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Carcinogenesis. 2002 Nov;23(11):1797-805.

Erythropoietin is involved in growth and angiogenesis in malignant tumours of female reproductive organs.

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  • 1Department of Anatomy, Kinki University School of Medicine, Osaka-Sayama, Japan.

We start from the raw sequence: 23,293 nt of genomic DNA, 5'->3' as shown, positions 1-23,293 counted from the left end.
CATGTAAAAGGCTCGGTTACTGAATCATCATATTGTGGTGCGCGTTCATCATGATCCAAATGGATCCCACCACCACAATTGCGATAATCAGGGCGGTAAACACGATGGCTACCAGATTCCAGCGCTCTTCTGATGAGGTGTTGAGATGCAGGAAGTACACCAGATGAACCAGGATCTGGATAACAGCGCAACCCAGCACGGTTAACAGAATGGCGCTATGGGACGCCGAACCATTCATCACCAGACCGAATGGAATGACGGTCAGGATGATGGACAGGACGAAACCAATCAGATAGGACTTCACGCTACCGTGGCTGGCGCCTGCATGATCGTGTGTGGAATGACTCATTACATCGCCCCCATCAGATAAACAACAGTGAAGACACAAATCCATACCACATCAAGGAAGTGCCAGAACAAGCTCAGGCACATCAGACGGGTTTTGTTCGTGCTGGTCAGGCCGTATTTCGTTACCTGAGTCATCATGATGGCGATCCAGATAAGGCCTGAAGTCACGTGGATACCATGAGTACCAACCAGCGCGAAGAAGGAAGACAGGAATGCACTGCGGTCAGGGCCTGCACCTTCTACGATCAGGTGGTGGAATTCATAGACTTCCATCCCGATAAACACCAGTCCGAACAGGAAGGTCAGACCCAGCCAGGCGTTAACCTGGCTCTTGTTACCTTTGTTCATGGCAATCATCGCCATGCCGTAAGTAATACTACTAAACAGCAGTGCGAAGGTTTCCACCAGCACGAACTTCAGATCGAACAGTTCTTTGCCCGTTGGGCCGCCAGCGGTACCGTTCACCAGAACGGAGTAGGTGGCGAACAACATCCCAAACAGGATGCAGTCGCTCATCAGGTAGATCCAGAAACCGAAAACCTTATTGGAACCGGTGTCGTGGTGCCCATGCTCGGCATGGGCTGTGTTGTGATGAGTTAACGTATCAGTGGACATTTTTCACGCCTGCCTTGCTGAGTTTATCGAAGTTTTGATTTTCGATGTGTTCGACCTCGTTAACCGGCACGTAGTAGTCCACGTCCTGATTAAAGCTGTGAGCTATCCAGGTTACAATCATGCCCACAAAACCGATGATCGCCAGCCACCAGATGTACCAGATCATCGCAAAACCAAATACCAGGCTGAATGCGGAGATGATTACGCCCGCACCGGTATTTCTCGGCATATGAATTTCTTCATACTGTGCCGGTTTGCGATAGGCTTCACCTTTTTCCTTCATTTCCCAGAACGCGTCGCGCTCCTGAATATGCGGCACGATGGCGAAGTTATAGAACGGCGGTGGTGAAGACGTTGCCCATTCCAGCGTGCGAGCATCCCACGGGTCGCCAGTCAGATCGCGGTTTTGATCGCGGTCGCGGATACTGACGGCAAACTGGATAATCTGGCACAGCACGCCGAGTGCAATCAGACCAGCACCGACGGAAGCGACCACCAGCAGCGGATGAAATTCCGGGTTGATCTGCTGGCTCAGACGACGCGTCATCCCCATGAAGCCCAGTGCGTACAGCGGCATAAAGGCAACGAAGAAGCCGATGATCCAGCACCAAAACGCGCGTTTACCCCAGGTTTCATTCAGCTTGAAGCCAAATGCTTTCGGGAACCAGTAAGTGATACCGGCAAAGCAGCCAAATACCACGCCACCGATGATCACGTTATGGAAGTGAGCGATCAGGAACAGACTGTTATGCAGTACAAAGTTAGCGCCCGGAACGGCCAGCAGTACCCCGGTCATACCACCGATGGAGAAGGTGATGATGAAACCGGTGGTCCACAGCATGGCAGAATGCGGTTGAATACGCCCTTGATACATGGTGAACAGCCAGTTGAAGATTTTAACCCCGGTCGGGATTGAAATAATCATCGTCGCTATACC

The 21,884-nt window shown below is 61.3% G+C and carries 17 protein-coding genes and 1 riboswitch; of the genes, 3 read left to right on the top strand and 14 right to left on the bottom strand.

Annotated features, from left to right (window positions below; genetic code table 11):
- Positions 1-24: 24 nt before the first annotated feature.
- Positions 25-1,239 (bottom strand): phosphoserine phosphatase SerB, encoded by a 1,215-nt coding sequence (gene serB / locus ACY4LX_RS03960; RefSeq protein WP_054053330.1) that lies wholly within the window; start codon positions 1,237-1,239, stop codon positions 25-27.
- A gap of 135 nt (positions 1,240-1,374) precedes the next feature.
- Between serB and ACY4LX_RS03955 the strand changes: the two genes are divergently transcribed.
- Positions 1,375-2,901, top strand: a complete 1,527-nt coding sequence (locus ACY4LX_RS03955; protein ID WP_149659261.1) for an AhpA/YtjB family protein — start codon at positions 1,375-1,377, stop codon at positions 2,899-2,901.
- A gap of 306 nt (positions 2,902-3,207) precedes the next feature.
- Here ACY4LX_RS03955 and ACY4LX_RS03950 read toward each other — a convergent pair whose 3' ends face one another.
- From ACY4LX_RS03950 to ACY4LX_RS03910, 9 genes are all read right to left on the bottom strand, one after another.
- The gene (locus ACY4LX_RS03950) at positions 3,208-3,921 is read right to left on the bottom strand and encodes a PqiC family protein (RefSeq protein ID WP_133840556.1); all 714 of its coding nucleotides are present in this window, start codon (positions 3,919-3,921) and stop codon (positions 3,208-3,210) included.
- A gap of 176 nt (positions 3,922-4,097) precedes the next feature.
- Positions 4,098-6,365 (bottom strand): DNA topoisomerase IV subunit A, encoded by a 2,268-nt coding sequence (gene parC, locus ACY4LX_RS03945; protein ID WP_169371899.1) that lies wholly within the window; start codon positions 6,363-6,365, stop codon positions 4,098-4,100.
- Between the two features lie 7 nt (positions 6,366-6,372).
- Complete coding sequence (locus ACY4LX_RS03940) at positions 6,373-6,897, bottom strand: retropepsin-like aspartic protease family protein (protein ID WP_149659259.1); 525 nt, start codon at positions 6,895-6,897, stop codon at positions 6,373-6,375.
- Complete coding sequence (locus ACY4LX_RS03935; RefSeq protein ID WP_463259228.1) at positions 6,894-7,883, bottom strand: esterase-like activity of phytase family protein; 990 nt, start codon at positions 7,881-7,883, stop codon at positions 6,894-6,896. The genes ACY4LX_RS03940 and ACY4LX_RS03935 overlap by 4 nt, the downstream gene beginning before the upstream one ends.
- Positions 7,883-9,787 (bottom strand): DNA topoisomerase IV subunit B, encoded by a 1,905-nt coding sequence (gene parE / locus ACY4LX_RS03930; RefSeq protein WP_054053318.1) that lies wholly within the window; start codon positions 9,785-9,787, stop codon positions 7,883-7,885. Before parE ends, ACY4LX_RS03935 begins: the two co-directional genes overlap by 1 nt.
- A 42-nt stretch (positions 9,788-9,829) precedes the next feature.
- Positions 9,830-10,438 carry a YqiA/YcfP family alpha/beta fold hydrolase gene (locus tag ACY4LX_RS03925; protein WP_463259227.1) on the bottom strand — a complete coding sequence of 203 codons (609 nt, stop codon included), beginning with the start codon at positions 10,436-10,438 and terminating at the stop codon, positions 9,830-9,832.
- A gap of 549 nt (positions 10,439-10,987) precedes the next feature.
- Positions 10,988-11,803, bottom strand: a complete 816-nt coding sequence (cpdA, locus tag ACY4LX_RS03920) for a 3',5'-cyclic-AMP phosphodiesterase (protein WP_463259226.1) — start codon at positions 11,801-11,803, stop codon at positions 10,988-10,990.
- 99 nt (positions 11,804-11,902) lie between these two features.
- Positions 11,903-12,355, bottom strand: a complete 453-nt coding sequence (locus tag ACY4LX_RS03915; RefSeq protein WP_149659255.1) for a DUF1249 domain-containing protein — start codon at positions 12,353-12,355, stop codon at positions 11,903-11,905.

The accumulating evidence that erythropoietin and erythropoietin receptor are expressed in various non-haematopoietic organs suggests that erythropoietin signalling might be involved in the growth of tumours, but this possibility has never been examined. We found that mRNAs for erythropoietin and erythropoietin receptor are expressed in malignant tumours of female reproductive organs, where erythropoietin levels are higher than in normal tissues. Furthermore, tumour cells and capillary endothelium showed erythropoietin receptor immunoreactivity. To investigate the role of the erythropoietin/erythropoietin receptor pathway in these tumours, we injected mouse monoclonal antibody against erythropoietin or the soluble form of erythropoietin receptor into blocks of tumour specimens and cultured the blocks. After 12 h of injections, these blocks were examined and compared with control blocks injected with mouse monoclonal antibody, heat denatured soluble form of erythropoietin receptor, mouse serum or saline. Tumour cells and capillaries were markedly decreased in a dose-dependent manner after either injection. A marked increase of the cells containing fragmented DNA and the histopathological characteristics of these cells suggest that the decrease in tumour cells and capillary endothelial cells was due to apoptotic cell death. The co-existence of JAK2 and phosphorylated-JAK2, and STAT5 and phosphorylated STAT5, all of which are involved in the mitogenic signalling of erythropoietin, was found frequently in tumour cells and capillary endothelial cells in the untreated blocks. In contrast, most of the phosphorylated-JAK2- or phosphorylated-STAT5-positive cells had disappeared in the experimental blocks. Moreover, reduced tyrosine phosphorylation of STAT5 in the experimental blocks was confirmed by western blotting analysis. The results strongly indicate that erythropoietin signalling contributes to the growth and/or survival of both transformed cells and capillary endothelial cells in these tumours. Thus, deprivation of erythropoietin signalling may be a useful therapy for erythropoietin-producing malignant tumours.

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